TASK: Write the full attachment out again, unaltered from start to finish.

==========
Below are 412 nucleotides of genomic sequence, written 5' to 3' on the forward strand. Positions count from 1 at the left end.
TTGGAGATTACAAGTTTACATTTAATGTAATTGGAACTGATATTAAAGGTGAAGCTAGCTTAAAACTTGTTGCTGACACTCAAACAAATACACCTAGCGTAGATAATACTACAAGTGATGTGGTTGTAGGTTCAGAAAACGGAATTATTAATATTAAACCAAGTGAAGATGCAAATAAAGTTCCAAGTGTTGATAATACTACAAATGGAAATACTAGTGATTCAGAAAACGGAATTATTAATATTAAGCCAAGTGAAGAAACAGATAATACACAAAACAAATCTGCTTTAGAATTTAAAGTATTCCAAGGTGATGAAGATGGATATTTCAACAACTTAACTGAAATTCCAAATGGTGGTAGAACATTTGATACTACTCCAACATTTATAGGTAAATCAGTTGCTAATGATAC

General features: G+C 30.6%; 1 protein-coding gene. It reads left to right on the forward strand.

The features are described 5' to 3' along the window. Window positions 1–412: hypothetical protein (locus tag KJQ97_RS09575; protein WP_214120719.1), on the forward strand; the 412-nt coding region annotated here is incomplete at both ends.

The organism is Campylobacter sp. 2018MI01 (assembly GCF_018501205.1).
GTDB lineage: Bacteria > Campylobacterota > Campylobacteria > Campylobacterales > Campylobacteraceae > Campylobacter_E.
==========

Below are 412 nucleotides of genomic sequence, written 5' to 3' on the forward strand. Positions count from 1 at the left end.
TTGGAGATTACAAGTTTACATTTAATGTAATTGGAACTGATATTAAAGGTGAAGCTAGCTTAAAACTTGTTGCTGACACTCAAACAAATACACCTAGCGTAGATAATACTACAAGTGATGTGGTTGTAGGTTCAGAAAACGGAATTATTAATATTAAACCAAGTGAAGATGCAAATAAAGTTCCAAGTGTTGATAATACTACAAATGGAAATACTAGTGATTCAGAAAACGGAATTATTAATATTAAGCCAAGTGAAGAAACAGATAATACACAAAACAAATCTGCTTTAGAATTTAAAGTATTCCAAGGTGATGAAGATGGATATTTCAACAACTTAACTGAAATTCCAAATGGTGGTAGAACATTTGATACTACTCCAACATTTATAGGTAAATCAGTTGCTAATGATAC

General features: G+C 30.6%; 1 protein-coding gene. It reads left to right on the forward strand.

The features are described 5' to 3' along the window. Window positions 1–412: hypothetical protein (locus tag KJQ97_RS09575; protein WP_214120719.1), on the forward strand; the 412-nt coding region annotated here is incomplete at both ends.

The organism is Campylobacter sp. 2018MI01 (assembly GCF_018501205.1).
GTDB lineage: Bacteria > Campylobacterota > Campylobacteria > Campylobacterales > Campylobacteraceae > Campylobacter_E.